“The heat is on.”
Album: Beverly Hills Cop: Original Motion Picture Soundtrack (1984)
If just reading the cold exposure edition made you shiver, then here’s hoping some hot takes on heat exposure leave you in a balmier state of mind.
We know hot is relative. We traveled to Florida for Disney vacations when I was a kid. How could the locals identify the tourists on sight, besides the way some of us dressed?
We northerners were swimming in the hotel pools in the off season.😱
The good news is, you don’t have to live in the South, or even visit, to benefit from heat exposure.
What is heat exposure?
“Feeling hot hot hot…”
Hot Hot Hot
Album: Hot Hot Hot (1982)
Heat exposure involves subjecting yourself to enough heat for enough time that it forces your body to take cooling measures. Sweating, elevating your heart rate, and such.
Until recently, I’d only viewed an elevated temperature as a negative. Case studies Andrew Huberman and Peter Attia referenced on their podcasts shed light on how heat exposure can improve your overall health.
How heat exposure works
Heat exposure induces mild hyperthermia, the opposite of hypothermia. Hyperthermia means your body temperature reaches an unusually high level.
Your body responds just as it does with cold exposure, managing your core temperature to return to an equilibrium known as homeostasis. This temperature regulation process brings most of the benefits you gain from heat exposure.
If I’d known about heat exposure and hyperthermia when I was a kid, I would’ve blasted out a high intensity workout in record time and abandoned running the thermometer under hot water to fake a fever. Failed every time.
Mom could detect a fever with a forehead kiss. My spirits would sink when she’d then shake the thermometer for a retake.
Let’s try it again.
I’d think feverish thoughts in vain, only to be on my way to school soon thereafter. If only I’d embraced science sooner.
Though the forehead method isn’t 100% accurate, it’s proven close for me. As a parent, I’ve always confirmed a fever, or its absence, with a thermometer.
The forehead only failed me once.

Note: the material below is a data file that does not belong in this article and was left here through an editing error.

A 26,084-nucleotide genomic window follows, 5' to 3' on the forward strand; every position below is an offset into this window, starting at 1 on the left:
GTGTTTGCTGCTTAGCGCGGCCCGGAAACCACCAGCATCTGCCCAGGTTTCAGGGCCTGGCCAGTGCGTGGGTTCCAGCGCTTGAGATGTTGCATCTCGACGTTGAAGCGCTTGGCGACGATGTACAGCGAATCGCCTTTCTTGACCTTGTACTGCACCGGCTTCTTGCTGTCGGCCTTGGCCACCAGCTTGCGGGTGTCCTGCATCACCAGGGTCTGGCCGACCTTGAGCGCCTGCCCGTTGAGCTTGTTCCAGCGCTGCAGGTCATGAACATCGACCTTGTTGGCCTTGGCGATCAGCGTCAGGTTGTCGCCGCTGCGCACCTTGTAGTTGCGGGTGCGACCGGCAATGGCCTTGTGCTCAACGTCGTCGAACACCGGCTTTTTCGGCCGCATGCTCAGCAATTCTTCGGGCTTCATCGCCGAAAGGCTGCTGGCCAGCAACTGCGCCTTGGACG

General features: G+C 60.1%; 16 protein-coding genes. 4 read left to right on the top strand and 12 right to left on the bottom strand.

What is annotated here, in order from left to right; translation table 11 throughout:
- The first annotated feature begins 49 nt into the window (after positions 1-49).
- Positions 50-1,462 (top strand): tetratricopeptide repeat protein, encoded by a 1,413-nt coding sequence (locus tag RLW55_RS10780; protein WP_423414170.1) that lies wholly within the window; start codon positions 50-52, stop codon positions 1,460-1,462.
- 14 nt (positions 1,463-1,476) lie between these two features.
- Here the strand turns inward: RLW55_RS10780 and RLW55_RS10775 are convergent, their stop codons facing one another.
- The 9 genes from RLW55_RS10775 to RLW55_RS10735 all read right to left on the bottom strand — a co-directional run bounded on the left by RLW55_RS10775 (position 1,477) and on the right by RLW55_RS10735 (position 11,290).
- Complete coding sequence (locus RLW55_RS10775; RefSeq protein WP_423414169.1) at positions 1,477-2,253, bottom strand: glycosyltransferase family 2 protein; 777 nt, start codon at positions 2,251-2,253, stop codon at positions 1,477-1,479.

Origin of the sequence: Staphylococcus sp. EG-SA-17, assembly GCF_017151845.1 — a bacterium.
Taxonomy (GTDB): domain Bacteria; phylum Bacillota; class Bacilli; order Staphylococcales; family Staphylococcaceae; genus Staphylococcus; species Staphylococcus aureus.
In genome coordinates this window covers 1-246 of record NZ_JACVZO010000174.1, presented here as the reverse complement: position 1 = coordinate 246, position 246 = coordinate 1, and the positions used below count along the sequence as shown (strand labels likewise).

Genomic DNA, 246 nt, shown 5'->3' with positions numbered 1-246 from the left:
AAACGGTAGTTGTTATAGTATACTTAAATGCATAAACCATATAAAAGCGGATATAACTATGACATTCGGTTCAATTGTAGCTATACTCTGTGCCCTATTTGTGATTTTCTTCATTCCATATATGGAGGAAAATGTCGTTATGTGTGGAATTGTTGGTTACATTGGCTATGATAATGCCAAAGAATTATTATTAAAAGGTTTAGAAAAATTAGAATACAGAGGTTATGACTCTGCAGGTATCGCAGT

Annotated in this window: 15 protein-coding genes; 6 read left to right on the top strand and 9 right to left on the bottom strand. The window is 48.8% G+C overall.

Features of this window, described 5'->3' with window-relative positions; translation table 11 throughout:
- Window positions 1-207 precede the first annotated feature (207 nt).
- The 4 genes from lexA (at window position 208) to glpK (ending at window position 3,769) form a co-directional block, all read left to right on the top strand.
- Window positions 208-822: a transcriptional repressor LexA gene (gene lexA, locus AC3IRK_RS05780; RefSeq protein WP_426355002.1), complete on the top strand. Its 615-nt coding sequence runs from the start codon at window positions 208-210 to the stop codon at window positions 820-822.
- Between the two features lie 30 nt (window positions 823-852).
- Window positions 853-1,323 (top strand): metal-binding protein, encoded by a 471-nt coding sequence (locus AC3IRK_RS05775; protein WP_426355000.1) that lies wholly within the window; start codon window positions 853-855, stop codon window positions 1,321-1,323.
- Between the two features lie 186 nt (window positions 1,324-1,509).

Let’s get heated…
Where to get heat exposure
“Man, it’s hot. It’s like Africa hot. Tarzan couldn’t take this kind of hot.”
World War II draftee Eugene Morris Jerome commenting on the Mississippi heat during basic training
Biloxi Blues (1988)
Andrew Huberman says it well, and you’ll find links to his and other resources at the bottom:
“There are many ways to access controlled deliberate exposure to heat, including dry saunas, steam saunas, hot tubs, hot showers, or by simply increasing body temperature by wearing warm layers of clothes during a brief jog.
Pick whatever method or methods you can routinely work into your schedule and that match your budget.
Note: Recently, the use of infrared saunas has become popular. Currently, there is insufficient evidence of their having additional effects beyond those of a standard sauna, and more importantly, most infrared saunas do not reach the heat ranges outlined below for positive health effects.”
Here’s the “below” part he references:
“In order to use sauna to benefit cardiovascular health, try the following protocol. Heat the sauna to a temperature in the range of 80-100 ℃; 176-212 ℉. Note: Your personal heat tolerance should determine the actual temperature.
Try to stay in the sauna anywhere from 5 to 20 minutes per session and repeat the use of the sauna from 2 to 3x per week, or as often as 7x per week. More often does appear to be better with respect to cardiovascular health.”
That makes an infrared sauna one expensive wannabe to me.
Why you might consider heat exposure
It has nothing to do with fever dreams.
Cardiovascular benefits are my primary motivator, but the benefits go much further: